The other key ingredient to success? Honesty. Don’t cheat yourself out of great results! If you ate four cookies, don’t tell yourself that they were small, so it’s really only like two. If you walked five kilometres, don’t find a way to conclude that you actually walked seven. You might trick your mind, but you won’t trick your body.

What doesn’t work: Anything too fancy. If it involves periods of fasting, single-food diets, waking up to eat, workouts that cause vomiting and/or hospitalization, or anything in the ‘pain’ category, don’t do it. You don’t have to.

Now, I’m not saying that the all-beets-all-the-time diet won’t make you lose weight, but I am saying that there are other options. There is a lot of hubbub over certain ideas to ‘jump-start’ your weight loss. Some of the most popular tricks are changing your meal times, either condensing meals or spreading them out, fasting, calorie and/or carbohydrate cycling, intense single-ingredient focus or taking on a so-called cleanse/detox diet.

And while there isn’t anything wrong with most of these ideas from a purely nutritional point of view, they simply aren’t needed. They’re noise. They complicate things. They shift your focus. The research on their effectiveness is, at best, undecided and inconclusive. And even worse? They’re hard. They’re really challenging and therefore really likely to end with you face-first in a pint of Cherry Garcia ice cream.

Another “don’t”? Do not tell yourself that you have plateaued because you aren’t eating enough.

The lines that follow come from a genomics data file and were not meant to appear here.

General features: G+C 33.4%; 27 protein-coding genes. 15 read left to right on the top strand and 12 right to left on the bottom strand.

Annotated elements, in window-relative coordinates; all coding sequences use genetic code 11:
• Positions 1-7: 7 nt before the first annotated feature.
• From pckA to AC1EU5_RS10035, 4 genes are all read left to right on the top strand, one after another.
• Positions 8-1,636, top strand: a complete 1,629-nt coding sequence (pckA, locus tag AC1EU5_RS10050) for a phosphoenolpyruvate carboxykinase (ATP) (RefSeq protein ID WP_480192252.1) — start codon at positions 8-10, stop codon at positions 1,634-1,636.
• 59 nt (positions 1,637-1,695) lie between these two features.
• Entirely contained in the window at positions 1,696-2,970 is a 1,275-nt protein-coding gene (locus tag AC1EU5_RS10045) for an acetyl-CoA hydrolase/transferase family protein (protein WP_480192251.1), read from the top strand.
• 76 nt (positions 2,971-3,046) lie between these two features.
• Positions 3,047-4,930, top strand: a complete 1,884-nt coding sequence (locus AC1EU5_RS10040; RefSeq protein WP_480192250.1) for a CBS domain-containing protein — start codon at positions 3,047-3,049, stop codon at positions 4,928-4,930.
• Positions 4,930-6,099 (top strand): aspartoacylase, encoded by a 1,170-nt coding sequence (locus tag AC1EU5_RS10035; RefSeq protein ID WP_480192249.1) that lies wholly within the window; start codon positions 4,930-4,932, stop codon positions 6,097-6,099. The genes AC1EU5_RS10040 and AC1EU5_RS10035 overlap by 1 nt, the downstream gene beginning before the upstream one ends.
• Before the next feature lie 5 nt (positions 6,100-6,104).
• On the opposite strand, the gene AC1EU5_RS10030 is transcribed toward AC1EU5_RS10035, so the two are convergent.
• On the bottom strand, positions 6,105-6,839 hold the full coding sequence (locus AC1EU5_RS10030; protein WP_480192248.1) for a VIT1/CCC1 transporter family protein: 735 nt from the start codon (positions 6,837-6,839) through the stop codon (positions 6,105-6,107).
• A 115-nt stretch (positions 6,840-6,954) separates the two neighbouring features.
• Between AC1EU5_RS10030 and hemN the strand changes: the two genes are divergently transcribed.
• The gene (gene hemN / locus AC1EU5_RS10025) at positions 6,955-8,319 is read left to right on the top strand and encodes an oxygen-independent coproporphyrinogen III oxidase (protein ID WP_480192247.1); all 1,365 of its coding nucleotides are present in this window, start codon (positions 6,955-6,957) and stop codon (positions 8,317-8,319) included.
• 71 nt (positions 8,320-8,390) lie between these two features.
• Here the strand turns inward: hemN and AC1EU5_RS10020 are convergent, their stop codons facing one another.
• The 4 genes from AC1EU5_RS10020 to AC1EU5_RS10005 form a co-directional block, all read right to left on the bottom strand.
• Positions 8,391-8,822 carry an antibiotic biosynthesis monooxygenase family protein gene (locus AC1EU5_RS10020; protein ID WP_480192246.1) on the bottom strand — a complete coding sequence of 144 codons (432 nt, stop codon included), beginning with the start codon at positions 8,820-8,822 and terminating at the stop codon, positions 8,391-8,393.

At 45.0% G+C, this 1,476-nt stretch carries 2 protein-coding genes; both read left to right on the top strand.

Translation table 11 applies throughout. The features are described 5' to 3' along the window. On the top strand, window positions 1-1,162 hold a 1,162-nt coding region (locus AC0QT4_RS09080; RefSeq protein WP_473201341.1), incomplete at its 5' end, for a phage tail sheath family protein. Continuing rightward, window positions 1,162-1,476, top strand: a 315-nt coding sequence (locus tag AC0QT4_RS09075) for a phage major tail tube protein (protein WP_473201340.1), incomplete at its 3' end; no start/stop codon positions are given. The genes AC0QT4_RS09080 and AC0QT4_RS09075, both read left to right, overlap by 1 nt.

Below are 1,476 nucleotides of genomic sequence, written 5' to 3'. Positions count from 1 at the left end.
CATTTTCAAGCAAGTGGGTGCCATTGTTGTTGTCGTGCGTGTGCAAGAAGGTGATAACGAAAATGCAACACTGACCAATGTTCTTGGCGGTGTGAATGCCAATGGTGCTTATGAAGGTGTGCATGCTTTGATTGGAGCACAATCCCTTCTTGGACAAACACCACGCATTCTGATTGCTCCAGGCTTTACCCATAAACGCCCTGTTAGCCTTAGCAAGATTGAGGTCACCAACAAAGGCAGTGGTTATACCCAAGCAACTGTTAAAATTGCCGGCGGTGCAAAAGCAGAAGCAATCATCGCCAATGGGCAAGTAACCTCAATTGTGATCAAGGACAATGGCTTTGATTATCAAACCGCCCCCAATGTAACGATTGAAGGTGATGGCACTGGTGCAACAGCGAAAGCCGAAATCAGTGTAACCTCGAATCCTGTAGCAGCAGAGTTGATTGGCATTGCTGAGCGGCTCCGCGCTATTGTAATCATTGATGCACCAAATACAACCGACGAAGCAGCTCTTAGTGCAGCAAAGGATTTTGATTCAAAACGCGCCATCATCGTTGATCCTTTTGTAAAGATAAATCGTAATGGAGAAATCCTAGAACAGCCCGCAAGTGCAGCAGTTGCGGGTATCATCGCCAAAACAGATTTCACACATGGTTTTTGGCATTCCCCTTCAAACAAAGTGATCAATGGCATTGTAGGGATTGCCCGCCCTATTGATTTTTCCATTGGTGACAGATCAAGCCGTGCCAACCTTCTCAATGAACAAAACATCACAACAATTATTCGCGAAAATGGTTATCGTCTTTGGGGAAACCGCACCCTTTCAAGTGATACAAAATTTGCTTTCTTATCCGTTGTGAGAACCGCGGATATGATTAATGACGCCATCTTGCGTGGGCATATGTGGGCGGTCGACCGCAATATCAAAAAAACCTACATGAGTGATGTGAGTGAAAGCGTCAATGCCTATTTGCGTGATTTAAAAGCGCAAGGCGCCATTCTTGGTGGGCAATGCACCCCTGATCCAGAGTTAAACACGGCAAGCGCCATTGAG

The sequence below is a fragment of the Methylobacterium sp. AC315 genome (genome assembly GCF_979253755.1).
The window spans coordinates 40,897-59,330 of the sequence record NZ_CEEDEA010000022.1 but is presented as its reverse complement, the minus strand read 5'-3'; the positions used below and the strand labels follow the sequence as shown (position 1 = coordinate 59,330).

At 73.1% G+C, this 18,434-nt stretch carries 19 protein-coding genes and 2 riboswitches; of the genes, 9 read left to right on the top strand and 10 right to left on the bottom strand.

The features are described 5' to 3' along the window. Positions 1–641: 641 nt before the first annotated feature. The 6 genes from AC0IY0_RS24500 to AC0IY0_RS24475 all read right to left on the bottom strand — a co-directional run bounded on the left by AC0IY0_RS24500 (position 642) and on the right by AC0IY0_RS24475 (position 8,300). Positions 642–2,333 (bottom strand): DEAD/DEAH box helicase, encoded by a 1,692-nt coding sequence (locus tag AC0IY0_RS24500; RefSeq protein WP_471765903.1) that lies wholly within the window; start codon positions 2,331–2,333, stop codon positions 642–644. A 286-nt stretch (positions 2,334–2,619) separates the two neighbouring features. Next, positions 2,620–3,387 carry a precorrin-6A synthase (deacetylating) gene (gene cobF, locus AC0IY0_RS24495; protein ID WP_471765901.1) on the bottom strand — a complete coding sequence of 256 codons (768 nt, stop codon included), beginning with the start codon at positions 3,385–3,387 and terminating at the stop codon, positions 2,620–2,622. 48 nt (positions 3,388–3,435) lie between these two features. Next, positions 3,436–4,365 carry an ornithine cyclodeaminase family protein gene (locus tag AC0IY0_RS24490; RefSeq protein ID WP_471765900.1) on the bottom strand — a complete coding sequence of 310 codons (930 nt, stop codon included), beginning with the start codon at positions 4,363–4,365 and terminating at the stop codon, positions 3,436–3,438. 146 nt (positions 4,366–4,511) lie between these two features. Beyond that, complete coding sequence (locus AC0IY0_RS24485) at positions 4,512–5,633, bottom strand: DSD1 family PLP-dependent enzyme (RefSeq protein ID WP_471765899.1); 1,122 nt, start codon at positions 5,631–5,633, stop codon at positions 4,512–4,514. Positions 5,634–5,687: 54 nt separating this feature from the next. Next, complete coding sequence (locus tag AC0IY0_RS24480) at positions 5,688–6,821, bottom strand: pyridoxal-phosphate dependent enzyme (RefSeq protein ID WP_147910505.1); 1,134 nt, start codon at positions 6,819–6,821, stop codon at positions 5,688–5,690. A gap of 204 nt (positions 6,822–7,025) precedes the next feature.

Do not do it. There is an Internet epidemic of overweight people telling each other that they are overweight because they don’t eat enough. People take this self-congratulatory approach for two reasons. The first is pretty obvious — to make themselves feel better. The second, though, stems from a misunderstanding of a widely popular post-Second World War University of Minnesota study on the long-term effects of starvation. People are keen to believe this study tells us that, if we don’t eat enough, our metabolisms will slow, transition into ‘starvation mode’ and we’ll stop losing weight.

The study didn’t say that. In fact, that study has been so widely misunderstood and twisted, it deserves an article all to itself. And while I’ll tackle that topic next week, I’ll leave you with some parting thoughts on making the best of your plateau.

If you’re at a point of resistance, take the opportunity to reflect on your weight-loss plan and map out what’s worked and what’s flopped. Keep a weight loss diary – but don’t only record what you eat, when you work out and how much you weigh. Keep track of how you feel on the diet. Are you tired or getting headaches? Trouble sleeping? Irritable? How is your energy level during your workouts? Are you ravenous before each and every meal? Do you envision this as a lifestyle you could maintain, or is this just a means to an end? These questions will help you guage what is happening in your body and where you need to make adjustments.

The best plan is a sustainable plan.

Molly Daley is a nutritionist and runs the healthy eating, fitness, & wellness website Diary of a Formerly Fat Girl. Find her at or follow her on Twitter, @DOAFFG


The above text is property of Sun Media, Inc. All Rights Reserved.